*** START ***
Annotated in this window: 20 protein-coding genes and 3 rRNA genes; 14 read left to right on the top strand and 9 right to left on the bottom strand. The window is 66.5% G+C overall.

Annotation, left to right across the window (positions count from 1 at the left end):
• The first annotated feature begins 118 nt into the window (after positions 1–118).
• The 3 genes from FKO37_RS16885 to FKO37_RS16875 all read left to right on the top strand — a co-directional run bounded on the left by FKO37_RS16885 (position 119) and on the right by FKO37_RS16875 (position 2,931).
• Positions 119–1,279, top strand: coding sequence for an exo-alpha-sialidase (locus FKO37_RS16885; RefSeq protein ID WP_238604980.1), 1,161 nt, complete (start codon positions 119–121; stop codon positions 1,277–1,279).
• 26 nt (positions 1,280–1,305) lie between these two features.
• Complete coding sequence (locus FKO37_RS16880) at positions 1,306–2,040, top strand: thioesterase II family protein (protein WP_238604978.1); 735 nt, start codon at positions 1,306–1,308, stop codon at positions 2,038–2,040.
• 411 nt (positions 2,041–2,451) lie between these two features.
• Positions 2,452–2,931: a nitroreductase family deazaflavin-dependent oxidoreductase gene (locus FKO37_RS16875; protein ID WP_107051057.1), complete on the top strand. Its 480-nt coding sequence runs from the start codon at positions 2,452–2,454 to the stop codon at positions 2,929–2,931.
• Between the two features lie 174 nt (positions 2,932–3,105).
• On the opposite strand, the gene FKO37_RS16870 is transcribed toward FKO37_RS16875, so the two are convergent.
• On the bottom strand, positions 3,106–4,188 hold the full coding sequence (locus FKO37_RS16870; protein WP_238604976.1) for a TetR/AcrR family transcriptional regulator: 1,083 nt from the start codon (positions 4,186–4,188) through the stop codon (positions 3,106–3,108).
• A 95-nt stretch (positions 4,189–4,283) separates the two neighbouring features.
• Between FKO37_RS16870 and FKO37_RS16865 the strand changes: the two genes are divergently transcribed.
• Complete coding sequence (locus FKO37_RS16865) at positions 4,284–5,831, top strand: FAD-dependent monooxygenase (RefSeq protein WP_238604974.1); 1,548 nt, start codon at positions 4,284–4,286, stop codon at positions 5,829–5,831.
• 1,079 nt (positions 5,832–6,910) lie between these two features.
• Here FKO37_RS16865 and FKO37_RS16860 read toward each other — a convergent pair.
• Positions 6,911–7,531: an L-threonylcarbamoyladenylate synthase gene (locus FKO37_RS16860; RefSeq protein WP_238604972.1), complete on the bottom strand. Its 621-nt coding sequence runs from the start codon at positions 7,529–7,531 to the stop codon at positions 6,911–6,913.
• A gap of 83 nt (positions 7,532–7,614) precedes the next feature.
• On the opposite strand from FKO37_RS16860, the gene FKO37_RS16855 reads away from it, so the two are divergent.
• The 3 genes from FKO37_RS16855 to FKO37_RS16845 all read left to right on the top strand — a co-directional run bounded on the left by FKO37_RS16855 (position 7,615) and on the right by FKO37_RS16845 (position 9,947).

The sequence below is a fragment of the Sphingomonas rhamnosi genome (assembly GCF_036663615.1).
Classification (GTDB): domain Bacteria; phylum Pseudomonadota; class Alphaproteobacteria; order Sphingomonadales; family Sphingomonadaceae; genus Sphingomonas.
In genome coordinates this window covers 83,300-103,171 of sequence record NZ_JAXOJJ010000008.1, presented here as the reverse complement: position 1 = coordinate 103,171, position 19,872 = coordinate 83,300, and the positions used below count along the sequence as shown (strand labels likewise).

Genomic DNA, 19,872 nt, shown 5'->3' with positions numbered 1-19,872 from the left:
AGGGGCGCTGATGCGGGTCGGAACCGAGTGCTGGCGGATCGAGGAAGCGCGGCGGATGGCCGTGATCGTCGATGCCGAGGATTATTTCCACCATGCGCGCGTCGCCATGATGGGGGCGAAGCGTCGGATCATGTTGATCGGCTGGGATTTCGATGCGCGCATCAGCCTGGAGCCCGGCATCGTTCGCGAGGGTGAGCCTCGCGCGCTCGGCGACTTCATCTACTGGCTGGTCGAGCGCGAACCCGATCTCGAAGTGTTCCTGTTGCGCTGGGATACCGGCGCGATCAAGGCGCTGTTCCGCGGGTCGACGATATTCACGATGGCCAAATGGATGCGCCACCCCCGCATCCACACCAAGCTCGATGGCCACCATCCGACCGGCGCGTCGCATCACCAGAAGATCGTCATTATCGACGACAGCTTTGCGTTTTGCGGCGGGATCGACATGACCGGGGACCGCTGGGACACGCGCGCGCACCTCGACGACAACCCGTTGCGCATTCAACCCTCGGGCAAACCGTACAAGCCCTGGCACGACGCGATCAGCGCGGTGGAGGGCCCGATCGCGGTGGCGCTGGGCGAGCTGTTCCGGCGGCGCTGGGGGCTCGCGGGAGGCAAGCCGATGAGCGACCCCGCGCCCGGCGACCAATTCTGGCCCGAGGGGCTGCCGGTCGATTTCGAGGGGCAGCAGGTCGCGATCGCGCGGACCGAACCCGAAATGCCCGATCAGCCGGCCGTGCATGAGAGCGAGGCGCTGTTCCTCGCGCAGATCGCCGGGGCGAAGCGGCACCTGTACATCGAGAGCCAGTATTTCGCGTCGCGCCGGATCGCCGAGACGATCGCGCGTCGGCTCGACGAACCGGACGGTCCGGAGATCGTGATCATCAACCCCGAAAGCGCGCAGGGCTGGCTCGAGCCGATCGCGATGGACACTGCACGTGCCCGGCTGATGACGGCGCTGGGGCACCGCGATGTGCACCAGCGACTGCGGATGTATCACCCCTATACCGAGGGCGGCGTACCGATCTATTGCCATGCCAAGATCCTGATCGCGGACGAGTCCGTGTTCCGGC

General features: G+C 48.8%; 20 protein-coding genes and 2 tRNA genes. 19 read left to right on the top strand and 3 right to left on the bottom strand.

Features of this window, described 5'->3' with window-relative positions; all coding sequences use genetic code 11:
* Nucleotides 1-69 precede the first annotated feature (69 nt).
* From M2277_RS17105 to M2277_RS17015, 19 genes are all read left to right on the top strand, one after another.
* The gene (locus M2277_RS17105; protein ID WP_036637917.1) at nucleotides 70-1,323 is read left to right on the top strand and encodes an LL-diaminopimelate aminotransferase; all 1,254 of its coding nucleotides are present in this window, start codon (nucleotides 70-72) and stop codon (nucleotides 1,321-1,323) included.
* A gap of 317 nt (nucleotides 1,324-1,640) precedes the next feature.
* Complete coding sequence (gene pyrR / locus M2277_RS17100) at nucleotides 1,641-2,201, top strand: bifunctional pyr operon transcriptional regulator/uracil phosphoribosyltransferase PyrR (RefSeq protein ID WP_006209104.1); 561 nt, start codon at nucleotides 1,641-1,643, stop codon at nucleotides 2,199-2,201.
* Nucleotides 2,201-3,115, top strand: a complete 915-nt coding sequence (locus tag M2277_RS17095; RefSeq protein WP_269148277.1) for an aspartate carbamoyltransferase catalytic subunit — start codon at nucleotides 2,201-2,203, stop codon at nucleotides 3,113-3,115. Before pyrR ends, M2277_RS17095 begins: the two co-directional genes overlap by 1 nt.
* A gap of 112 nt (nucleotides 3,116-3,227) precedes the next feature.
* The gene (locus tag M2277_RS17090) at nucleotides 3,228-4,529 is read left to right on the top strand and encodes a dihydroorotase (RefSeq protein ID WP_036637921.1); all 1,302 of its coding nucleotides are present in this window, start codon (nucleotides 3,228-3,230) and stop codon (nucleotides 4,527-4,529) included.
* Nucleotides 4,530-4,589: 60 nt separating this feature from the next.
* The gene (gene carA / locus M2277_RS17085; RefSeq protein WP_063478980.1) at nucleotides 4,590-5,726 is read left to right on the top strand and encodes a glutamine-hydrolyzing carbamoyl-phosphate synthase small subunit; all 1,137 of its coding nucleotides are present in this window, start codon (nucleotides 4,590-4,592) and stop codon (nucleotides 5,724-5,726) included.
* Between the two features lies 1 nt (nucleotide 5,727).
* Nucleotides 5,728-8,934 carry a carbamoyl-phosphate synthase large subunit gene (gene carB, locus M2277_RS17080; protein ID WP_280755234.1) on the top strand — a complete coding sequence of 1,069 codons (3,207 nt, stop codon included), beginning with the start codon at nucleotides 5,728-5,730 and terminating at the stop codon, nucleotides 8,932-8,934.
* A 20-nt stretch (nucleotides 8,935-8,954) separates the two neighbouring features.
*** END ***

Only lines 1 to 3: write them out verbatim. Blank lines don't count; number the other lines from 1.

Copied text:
Annotated in this window: 20 protein-coding genes and 3 rRNA genes; 14 read left to right on the top strand and 9 right to left on the bottom strand. The window is 66.5% G+C overall.

Annotation, left to right across the window (positions count from 1 at the left end):
• The first annotated feature begins 118 nt into the window (after positions 1–118).